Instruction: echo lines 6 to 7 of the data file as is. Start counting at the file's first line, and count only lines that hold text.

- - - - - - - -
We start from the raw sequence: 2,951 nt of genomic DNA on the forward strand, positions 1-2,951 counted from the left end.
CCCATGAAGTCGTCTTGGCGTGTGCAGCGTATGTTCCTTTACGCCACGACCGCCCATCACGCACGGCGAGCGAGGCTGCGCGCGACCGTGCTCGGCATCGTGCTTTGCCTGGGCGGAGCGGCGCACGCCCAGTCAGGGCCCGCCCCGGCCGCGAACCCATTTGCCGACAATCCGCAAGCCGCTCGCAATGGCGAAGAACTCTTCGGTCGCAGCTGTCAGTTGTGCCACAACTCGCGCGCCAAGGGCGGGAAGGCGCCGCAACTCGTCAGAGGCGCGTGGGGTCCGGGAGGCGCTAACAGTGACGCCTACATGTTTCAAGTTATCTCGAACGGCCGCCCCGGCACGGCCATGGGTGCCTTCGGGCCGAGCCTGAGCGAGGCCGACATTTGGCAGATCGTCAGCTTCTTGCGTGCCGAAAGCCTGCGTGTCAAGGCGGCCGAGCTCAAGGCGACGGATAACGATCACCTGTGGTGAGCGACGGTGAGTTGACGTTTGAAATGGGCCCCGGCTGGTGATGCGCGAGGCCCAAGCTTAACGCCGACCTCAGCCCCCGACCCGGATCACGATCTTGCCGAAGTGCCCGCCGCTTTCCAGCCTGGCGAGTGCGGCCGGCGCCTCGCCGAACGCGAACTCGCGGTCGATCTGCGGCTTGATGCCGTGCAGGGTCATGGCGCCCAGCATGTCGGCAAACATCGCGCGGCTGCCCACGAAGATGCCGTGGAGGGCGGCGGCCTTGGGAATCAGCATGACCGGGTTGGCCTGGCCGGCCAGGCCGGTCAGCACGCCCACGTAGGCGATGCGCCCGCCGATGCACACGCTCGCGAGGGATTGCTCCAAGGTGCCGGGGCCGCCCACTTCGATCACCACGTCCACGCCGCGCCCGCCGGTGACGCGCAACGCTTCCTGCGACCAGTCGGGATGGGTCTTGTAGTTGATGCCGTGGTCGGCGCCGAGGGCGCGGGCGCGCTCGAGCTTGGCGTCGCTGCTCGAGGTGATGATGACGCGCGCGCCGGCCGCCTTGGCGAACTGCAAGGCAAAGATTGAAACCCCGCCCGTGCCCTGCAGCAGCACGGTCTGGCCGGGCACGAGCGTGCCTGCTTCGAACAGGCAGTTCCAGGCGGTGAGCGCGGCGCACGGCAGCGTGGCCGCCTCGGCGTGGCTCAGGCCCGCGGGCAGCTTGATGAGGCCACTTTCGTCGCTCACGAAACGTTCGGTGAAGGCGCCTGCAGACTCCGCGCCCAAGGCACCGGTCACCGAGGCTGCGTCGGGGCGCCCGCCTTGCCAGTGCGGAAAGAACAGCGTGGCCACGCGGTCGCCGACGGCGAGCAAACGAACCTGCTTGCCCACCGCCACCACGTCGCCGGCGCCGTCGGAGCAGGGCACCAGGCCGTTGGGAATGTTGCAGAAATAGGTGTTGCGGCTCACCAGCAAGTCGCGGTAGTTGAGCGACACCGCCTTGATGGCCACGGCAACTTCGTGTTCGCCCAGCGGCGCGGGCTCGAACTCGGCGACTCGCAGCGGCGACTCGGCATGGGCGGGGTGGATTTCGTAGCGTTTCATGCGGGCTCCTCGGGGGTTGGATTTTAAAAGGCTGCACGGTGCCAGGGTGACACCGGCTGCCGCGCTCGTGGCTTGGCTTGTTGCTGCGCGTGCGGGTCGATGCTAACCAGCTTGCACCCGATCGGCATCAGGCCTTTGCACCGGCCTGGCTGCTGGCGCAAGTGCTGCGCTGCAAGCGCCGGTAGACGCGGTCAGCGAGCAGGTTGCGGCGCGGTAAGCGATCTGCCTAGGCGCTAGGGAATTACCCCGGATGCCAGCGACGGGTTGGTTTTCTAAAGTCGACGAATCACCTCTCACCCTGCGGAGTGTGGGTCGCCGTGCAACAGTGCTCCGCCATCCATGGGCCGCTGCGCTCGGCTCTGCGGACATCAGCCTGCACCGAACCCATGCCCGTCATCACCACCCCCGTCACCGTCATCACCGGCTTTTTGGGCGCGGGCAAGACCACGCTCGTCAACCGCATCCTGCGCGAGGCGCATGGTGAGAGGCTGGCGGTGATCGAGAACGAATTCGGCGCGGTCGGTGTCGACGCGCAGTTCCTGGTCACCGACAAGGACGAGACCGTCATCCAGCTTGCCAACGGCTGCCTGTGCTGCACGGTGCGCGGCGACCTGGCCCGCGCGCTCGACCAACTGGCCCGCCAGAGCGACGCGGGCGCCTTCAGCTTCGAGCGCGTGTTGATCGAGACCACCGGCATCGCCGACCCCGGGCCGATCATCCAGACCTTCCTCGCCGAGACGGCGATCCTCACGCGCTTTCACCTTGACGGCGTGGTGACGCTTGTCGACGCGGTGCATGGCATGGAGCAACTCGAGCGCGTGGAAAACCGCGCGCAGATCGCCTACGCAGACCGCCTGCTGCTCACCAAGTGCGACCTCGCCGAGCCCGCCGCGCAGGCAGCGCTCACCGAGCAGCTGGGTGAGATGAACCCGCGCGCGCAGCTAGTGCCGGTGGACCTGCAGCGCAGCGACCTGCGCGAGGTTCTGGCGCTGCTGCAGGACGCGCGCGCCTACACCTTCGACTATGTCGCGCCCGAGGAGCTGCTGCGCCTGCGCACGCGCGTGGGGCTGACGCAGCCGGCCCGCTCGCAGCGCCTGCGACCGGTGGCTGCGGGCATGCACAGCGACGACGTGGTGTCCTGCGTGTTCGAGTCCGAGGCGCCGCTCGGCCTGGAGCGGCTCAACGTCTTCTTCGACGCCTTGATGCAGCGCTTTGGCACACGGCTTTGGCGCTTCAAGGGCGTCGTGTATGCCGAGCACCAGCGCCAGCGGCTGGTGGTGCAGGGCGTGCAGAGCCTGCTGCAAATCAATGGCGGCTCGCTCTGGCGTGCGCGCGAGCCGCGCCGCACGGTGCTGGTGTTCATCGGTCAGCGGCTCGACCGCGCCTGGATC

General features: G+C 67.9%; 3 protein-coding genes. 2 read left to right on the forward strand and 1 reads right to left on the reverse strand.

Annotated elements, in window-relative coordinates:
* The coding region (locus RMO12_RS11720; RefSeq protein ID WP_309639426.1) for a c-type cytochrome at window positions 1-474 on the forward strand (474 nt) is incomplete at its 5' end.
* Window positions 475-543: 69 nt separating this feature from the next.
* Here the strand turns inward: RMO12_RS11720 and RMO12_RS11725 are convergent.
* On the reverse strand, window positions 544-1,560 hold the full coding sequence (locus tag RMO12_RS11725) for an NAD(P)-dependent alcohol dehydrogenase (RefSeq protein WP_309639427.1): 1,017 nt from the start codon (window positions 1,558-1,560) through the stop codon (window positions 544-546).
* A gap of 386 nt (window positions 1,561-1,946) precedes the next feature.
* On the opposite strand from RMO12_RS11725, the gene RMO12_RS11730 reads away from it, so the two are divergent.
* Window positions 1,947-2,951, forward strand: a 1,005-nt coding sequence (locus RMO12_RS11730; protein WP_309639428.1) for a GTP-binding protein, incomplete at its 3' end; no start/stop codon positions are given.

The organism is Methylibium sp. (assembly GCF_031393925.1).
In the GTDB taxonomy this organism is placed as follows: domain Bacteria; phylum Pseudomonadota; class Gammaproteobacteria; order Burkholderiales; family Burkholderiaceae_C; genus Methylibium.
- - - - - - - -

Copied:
* Window positions 475-543: 69 nt separating this feature from the next.
* Here the strand turns inward: RMO12_RS11720 and RMO12_RS11725 are convergent.